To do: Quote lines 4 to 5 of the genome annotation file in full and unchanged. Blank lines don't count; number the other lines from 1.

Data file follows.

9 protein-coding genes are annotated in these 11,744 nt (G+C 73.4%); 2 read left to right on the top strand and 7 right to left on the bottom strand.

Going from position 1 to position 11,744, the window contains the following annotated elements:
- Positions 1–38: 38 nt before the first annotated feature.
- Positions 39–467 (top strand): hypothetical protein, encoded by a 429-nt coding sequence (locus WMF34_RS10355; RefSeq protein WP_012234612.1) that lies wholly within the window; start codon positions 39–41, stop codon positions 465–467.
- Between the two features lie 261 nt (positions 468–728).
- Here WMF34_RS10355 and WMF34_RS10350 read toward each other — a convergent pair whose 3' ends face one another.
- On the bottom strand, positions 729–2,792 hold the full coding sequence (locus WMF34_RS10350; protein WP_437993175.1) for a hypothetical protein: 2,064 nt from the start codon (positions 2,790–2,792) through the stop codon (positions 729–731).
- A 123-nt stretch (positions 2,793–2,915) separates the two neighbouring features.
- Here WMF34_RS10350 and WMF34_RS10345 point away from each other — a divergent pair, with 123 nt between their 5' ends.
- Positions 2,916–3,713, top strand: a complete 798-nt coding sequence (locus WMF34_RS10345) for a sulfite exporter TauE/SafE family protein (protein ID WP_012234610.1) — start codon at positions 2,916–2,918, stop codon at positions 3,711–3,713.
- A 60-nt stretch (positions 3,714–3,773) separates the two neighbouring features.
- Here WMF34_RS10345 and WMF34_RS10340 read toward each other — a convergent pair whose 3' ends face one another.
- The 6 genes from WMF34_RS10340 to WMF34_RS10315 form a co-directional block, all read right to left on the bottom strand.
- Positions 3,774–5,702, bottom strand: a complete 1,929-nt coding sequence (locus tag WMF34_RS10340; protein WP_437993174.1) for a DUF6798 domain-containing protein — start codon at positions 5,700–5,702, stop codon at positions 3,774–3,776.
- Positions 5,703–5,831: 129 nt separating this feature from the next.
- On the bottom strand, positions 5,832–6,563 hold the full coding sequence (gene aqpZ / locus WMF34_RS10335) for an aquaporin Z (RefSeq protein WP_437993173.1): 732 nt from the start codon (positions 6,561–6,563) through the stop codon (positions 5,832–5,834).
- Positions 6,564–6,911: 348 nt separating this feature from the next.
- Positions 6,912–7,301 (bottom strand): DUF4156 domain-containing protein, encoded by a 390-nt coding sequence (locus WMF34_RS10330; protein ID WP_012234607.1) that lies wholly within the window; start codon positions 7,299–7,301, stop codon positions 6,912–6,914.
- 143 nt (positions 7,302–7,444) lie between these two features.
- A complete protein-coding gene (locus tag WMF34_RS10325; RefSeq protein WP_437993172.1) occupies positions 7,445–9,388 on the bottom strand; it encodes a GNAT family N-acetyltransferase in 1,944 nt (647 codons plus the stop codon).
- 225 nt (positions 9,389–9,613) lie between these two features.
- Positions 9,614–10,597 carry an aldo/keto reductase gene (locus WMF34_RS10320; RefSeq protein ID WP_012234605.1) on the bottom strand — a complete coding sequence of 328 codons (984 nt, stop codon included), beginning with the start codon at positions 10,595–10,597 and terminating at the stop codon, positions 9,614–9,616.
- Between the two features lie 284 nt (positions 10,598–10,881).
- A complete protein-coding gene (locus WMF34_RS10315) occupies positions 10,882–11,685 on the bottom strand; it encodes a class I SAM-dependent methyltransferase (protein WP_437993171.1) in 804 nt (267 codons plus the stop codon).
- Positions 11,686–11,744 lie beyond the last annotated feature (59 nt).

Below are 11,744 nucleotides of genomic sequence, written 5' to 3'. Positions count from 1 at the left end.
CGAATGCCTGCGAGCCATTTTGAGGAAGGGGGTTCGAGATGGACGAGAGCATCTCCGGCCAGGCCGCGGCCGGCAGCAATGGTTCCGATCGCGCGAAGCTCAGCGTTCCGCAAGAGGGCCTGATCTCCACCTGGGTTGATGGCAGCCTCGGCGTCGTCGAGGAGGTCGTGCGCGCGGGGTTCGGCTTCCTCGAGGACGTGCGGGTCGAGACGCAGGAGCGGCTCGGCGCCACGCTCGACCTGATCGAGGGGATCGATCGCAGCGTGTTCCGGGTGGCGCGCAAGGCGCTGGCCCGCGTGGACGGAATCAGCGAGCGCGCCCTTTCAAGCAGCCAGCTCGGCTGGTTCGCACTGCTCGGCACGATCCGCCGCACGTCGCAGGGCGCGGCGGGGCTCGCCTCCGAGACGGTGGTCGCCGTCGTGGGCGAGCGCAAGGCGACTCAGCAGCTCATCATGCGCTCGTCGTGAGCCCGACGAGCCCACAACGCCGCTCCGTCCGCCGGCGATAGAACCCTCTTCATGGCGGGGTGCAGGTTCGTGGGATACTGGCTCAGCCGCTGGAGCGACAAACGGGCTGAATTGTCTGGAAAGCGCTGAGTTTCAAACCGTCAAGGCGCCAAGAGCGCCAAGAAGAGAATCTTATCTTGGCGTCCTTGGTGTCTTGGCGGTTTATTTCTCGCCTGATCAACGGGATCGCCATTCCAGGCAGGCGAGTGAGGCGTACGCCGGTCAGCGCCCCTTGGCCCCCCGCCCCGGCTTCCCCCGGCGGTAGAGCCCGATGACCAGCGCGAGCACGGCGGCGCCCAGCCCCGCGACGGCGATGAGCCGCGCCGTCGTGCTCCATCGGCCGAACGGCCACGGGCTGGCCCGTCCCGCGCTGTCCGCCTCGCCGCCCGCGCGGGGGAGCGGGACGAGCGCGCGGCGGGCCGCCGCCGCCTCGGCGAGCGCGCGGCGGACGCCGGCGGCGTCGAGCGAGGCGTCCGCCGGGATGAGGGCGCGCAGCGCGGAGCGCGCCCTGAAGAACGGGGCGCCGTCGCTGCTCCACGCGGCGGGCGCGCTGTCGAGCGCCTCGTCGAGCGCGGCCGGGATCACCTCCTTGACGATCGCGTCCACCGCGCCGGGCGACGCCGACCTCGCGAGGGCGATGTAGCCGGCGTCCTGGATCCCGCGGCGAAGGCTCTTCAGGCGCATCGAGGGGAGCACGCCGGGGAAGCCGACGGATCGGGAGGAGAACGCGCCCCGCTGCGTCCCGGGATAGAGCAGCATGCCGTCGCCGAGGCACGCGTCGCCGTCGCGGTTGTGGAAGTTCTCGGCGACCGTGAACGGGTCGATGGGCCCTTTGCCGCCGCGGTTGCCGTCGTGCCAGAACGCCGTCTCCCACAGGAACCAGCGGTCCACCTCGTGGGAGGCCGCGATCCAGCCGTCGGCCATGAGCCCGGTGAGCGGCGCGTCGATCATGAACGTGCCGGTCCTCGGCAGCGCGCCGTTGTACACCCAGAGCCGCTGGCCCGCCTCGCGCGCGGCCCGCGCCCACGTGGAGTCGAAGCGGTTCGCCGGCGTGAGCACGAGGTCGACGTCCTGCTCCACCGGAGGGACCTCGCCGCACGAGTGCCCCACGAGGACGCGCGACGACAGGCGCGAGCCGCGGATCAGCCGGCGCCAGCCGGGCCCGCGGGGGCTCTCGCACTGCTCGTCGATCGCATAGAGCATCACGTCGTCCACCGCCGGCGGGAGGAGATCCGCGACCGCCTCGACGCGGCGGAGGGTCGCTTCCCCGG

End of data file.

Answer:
- Positions 39–467 (top strand): hypothetical protein, encoded by a 429-nt coding sequence (locus WMF34_RS10355; RefSeq protein WP_012234612.1) that lies wholly within the window; start codon positions 39–41, stop codon positions 465–467.
- Between the two features lie 261 nt (positions 468–728).